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I'm new to Python, and a bit rusty with my linear algebra, so perhaps this is a simple question. I'm trying to implement a Taylor Series expansion on a Matrix to compute exp(A), where A is just a simple 3x3 matrix. The formula, BTW for this expansion is sum( A^n / n! ).

My routine works alright up to n=9, but at n=10, the numbers in the Matrix suddenly become negative. This is the problem.

A**9 matrix([[ 250130371, 506767656, 688136342], [ 159014912, 322268681, 437167840], [ 382552652, 775012944, 1052574077]])

A**10 matrix([[-1655028929, 1053671123, -1327424345], [ 1677887954, -895075635, 319718665], [ -257240602, -409489685, -1776533068]])

Intuitively A^9 * A should produce larger numbers for each member of the matrix, but as you can see, A^10 isn't giving that result.

Any ideas?

from scipy import *
from numpy import *
from numpy.linalg import *
#the matrix I will use to implement exp(A)
A = mat('[1 3 5; 2 5 1; 2 3 8]')
#identity matrix
I = mat('[1 0 0; 0 1 0; 0 0 1]')
#first step in Taylor Expansion (n=0)
B = I
#second step in Taylor Expansion (n=1)
B += A
#start the while loop in the 2nd step
n = 2
while x<10:
    C = (A**n)/factorial(n)
    print C
    print " "
    B+= C
    print B

print B

Thanks for any help you can give!

share|improve this question
Big numbers becoming negative sounds like an integer overflow. Have you tried setting up a matrix with a larger integer type? – Thomas K Feb 5 '11 at 23:49
You should avoid the from module import * type imports. You just polluted your namespace with a ton of functions. – Falmarri Feb 6 '11 at 0:28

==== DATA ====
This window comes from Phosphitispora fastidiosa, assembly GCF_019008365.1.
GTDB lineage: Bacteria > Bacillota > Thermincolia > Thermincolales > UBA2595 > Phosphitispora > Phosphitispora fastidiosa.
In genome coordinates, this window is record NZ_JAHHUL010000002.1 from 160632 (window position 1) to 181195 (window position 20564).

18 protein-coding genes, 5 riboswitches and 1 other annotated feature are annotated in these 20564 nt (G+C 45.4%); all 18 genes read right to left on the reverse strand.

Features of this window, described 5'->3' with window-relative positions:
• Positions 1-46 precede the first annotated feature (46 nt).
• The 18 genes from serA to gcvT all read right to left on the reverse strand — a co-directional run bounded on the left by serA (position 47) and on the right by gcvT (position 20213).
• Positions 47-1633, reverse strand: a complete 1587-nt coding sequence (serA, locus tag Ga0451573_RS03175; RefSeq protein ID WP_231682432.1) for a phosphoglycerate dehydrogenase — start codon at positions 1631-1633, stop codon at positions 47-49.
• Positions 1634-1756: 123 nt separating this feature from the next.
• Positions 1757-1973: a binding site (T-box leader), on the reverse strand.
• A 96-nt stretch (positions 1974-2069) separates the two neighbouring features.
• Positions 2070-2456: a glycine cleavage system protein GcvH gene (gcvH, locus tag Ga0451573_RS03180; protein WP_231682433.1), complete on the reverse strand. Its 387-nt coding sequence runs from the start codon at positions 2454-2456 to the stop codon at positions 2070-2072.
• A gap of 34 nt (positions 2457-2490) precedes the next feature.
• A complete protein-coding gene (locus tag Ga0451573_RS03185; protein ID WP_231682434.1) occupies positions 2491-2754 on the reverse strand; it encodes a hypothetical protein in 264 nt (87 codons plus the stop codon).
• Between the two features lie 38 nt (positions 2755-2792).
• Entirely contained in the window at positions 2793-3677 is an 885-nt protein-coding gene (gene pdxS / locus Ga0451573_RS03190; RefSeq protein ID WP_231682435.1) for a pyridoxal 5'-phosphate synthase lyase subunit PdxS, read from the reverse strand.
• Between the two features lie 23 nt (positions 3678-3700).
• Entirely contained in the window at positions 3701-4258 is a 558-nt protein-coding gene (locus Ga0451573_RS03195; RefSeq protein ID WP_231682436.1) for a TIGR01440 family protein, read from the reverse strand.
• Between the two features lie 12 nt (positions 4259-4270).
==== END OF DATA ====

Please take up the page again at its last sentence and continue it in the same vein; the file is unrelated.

2 Answers 2

up vote 8 down vote accepted

Your matrix is created with elements of type int32 (32-bit integer). You can see this by printing the value of A.dtype. 32-bit integers can only hold values up to about 2 billion, so after that they will wrap around to negative values.

If 64-bit integers are large enough, you can use them instead:

A = mat('[1 3 5; 2 5 1; 2 3 8]', dtype=numpy.int64)

Otherwise, you can use floating point numbers. They have a much larger maximum value, but limited precision, so there may be some inaccuracies.

A = mat('[1 3 5; 2 5 1; 2 3 8]', dtype=float)

In this case floating-point is probably the best choice, since you don't want your results to be integers after dividing by n!.

share|improve this answer
Also, considering the calculations he's doing, using integers doesn't make much sense in the first place. I would guess that he's introducing far more inaccuracies by using integer (truncating) division in C = (A**n)/factorial(n). – Joe Kington Feb 5 '11 at 23:53
@Joe: Thanks, I added this to my answer. I don't think integer division was a problem here though because scipy.factorial returns floating-point values unless you pass the exact=True argument. – interjay Feb 6 '11 at 0:00
Thank you, sir! I had a feeling that was the problem, but digging through the scipy documentation I couldn't find the syntax for implementing a matrix with float values. – Taj G Feb 6 '11 at 0:00
Ah, you're right... I just assumed that it would return an int. – Joe Kington Feb 6 '11 at 0:01
@Taj - That's because it's not a part of scipy, it's numpy. Have a look at the basic numpy tutorial: and the user's guide: and the numpy docs: – Joe Kington Feb 6 '11 at 0:03

I don't know much about scientific python but I do know what is going wrong. It seems that the matrix elements are represented as 32 bit signed integers. That means that they are restricted to the range -2^31 <= x < 2^31. At A^10, the numbers become too big and they "wrap around". I checked and the top-left coefficient actually is 2639938267, which, when wrapped around, gives 2639938267 - 2^32 = -1655028929.

I don't know how to set the data type in python, so I don't know how you can solve this. I'm sure it's possible, though.

(I could also suggest you try sage:, which is mathematics software based on python. It automatically uses infinite precision. It's how I checked these numbers just now).

Good luck! Timo

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